It’s Time to Be Strategic about Your Implementation Strategy

March 15, 2016 John Gorup

implementation strategy

When it comes to technology strategy, there are 2 main problems organizations fall into. The first problem is that strategy is barely done at all. Management sees a new technology implementation as just a way to replace old technology. Often, things like customer and worker journey mapping, business cases, or roadmaps with specific phases are not considered.

The second problem is there is too much strategy. Organizations spend too much time and money gathering data, conducting interviews, and doing analysis. At the end of a months-long (or years-long!) journey is a tiresome 5-year plan.

Skimping on strategy: lost value and increased risk

Skimping on strategy may save money in the short term, but ends up costing a lot. For example, a company might replace a 15-year-old Siebel system for Salesforce. Immediately jumping into objects, pages, and migrating data distracts organizations from rethinking their processes. Without this rethinking, organizations lose a lot of the value of the new system. Jumping into development also adds a lot of risk. Without careful planning, organizations will recreate the mistakes of the old system, rollout to users in an illogical manner, or create throwaway technical work.

Paralysis by analysis

The second problem is that companies do too much strategy without usable results. The traditional strategy projects are cumbersome, daunting, and often lose sight of the original goals. The end product is often a 75-slide presentation that gets filed away in various executives’ desks. These end up too expensive to be discarded, yet too impractical to implement. And often, by the time they are completed, the business has changed.

Be strategic about strategy

Investing in a strategy upfront means creating a vision that serves a broader objective, that works cross-functionally, and accelerates and enhances value. To help our clients be strategic without falling into paralysis, we’ve developed an approach we call Actionable Strategy .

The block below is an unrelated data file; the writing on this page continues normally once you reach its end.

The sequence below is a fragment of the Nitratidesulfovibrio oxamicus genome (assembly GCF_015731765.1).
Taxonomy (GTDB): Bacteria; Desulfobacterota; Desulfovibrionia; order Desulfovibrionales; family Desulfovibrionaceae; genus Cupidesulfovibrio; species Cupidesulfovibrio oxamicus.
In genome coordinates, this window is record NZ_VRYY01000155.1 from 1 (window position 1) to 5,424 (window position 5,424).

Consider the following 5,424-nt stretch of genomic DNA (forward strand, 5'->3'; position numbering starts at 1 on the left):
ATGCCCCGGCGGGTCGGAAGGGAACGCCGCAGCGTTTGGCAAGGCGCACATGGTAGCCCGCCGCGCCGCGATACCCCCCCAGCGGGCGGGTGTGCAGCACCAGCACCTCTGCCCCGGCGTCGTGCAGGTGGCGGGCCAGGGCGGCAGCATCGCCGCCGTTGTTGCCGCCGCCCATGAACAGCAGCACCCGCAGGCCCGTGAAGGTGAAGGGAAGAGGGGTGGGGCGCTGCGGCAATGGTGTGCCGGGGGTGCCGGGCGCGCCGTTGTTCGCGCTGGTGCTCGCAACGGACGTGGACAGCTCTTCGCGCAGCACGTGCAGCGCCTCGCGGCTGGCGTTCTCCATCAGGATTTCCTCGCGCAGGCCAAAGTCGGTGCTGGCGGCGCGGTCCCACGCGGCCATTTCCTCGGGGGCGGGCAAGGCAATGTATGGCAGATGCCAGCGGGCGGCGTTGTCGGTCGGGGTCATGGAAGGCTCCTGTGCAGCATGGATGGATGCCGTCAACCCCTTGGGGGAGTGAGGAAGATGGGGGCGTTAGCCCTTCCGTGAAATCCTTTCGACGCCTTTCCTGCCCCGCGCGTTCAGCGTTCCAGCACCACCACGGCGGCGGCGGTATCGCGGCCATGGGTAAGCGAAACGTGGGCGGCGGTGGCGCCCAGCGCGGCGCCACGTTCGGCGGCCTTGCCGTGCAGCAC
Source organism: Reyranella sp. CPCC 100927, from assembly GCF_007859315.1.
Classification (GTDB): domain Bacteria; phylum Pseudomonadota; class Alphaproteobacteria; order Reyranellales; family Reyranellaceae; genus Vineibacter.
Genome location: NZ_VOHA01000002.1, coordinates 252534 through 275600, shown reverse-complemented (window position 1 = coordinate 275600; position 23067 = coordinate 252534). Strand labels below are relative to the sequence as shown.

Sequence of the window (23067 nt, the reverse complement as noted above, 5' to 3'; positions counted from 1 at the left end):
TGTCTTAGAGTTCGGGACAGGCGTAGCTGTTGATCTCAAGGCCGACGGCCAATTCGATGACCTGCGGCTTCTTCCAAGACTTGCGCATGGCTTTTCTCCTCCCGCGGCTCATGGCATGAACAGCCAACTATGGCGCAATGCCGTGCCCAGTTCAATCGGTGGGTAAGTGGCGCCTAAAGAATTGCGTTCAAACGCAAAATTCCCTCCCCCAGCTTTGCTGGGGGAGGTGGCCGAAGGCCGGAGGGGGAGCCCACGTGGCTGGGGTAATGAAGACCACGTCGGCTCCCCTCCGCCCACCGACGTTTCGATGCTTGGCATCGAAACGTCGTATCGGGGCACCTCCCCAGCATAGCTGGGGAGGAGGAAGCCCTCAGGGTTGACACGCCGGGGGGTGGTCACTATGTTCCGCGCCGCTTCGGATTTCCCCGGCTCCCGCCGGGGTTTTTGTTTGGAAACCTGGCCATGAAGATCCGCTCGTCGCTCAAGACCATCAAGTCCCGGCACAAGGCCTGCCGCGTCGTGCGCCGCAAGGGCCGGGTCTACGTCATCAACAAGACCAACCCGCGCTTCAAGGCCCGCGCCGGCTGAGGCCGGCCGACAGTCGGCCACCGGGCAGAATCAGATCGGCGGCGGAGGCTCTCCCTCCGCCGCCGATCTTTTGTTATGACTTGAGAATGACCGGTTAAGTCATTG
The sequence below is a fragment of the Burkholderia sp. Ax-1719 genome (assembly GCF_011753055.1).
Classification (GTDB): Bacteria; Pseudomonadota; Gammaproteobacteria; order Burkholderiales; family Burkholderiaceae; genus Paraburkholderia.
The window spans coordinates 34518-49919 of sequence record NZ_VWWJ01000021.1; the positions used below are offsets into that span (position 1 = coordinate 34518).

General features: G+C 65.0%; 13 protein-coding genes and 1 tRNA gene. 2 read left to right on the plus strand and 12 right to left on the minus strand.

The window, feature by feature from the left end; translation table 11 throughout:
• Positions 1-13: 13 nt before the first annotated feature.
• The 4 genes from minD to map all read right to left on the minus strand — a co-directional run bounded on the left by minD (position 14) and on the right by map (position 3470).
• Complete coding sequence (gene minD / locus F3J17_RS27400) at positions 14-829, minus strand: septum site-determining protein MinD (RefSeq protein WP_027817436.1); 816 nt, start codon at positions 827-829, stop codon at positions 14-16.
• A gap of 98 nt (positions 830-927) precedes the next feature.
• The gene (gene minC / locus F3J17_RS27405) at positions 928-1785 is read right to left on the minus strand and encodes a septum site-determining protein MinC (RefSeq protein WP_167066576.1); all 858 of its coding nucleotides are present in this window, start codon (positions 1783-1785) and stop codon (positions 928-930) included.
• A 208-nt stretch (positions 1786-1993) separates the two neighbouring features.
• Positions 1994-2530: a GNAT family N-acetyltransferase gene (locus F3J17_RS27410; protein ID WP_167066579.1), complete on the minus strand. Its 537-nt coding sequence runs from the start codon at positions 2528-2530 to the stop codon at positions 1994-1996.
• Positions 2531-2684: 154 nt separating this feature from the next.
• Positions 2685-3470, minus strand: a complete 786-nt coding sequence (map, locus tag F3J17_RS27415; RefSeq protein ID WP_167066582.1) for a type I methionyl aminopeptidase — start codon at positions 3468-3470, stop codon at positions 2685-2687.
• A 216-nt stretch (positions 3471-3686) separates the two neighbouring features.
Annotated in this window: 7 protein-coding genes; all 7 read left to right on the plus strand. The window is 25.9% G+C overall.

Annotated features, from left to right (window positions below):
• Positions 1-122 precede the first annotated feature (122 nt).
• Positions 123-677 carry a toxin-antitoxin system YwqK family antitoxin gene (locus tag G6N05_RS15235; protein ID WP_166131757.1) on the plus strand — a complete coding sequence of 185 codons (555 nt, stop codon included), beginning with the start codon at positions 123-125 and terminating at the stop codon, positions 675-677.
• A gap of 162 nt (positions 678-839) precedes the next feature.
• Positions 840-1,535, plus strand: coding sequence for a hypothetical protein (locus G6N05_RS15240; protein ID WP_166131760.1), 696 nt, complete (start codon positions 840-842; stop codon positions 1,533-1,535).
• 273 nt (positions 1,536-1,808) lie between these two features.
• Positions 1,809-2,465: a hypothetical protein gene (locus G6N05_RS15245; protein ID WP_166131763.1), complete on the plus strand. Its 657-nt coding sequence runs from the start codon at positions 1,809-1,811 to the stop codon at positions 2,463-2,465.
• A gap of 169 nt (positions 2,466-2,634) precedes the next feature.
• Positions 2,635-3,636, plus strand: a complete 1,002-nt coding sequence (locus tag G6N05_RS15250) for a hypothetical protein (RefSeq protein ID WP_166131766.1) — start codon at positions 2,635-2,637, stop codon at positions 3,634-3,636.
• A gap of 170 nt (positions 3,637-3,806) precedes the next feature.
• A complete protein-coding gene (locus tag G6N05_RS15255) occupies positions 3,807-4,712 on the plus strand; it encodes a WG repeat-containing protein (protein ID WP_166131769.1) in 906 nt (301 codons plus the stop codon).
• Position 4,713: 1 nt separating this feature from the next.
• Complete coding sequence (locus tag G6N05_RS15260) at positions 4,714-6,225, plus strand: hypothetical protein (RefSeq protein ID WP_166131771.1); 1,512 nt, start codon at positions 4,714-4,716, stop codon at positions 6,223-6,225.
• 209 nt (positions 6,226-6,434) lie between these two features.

We believe an effective strategy has 3 key elements:

  1. A good strategy is an actionable strategy. This means strategic guidance should focus on investments that deliver tangible results in the short term while promoting long-term vision and success. In other words, value in days and weeks, not months and years.
  2. Strategy should be driven by and through customer and worker perspectives. It’s a common misconception that business objectives should drive initiatives. In the age of the customer, all initiatives must be driven by the effect it will have on an organization’s customers and workers. Our strategists will consistently and constantly ask 2 questions: What value will it bring to your customers? How will your workers be impacted? With this philosophy, we ensure that the Customer and Worker Experience — and therefore the health and strength of an organization — champion any major initiative.
  3. Find strategists who have lived it, coded it, and won’t abandon you. Instead of being “lifelong strategists,” strategists should have a unique strategic and technical DNA. They’re a special breed who can straddle both the business needs and the technical translations. Because of this, they can avoid the traps of lofty goals or technically myopic plans. We call our strategists “free-thinking” because they have the experience in multiple industries to bring the best practices to your roadmap.

Also, the strategy team should not be completely separate from the delivery team. Too often when a strategy engagement is completed, the strategist is never seen again. At Appirio, we ingrain our strategists in projects alongside the delivery team to ensure that the strategic vision is never lost, and if a course change is needed, it can be made with strategic impact in mind.

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